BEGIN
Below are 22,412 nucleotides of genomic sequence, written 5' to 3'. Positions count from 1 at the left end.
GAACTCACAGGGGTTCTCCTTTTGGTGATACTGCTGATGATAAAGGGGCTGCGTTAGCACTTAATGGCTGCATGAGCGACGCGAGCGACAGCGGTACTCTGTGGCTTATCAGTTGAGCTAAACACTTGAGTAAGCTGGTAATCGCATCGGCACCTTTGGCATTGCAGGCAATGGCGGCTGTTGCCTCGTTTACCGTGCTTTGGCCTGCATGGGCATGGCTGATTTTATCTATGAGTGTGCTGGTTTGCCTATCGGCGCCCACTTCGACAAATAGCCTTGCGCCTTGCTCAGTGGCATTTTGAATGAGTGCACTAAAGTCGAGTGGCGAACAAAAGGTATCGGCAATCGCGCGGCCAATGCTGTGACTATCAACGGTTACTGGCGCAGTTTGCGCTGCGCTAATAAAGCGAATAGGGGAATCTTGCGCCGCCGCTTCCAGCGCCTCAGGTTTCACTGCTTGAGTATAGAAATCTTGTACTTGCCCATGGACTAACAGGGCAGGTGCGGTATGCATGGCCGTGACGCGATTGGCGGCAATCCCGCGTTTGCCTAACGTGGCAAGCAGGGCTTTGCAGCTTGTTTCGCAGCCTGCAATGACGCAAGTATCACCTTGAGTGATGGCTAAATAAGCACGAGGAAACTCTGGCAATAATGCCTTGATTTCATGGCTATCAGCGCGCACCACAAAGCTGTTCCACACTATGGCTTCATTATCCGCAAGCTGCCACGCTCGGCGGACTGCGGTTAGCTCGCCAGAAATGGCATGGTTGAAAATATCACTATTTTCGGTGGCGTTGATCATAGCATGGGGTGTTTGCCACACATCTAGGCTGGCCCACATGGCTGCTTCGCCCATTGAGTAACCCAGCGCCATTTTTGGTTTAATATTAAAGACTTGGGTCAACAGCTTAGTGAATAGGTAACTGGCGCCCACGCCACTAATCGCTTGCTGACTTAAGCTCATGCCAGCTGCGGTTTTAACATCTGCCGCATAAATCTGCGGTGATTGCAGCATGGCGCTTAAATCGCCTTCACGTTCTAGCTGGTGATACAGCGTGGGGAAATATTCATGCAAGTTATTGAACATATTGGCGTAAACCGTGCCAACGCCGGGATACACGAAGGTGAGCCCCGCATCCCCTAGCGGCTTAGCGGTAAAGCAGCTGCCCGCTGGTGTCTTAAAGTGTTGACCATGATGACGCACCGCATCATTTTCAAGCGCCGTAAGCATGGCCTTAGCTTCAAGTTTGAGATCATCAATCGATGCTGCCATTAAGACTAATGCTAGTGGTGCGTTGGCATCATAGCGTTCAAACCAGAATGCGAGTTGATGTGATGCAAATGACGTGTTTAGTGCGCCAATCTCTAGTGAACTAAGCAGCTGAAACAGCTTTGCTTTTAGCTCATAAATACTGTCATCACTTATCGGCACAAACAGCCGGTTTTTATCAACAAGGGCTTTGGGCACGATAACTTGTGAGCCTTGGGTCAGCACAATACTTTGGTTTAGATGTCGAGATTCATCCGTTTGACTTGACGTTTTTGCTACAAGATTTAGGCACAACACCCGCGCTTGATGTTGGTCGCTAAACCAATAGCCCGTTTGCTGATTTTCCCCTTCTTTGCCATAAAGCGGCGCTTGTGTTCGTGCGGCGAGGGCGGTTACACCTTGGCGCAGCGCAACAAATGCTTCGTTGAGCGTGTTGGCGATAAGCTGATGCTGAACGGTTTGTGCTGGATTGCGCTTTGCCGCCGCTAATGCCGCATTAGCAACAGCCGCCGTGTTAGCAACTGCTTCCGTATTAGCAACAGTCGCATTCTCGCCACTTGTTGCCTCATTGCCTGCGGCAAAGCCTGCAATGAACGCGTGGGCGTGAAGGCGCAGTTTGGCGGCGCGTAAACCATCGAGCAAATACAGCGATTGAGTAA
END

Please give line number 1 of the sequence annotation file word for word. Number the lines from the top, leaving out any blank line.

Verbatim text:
Below are 22,412 nucleotides of genomic sequence, written 5' to 3'. Positions count from 1 at the left end.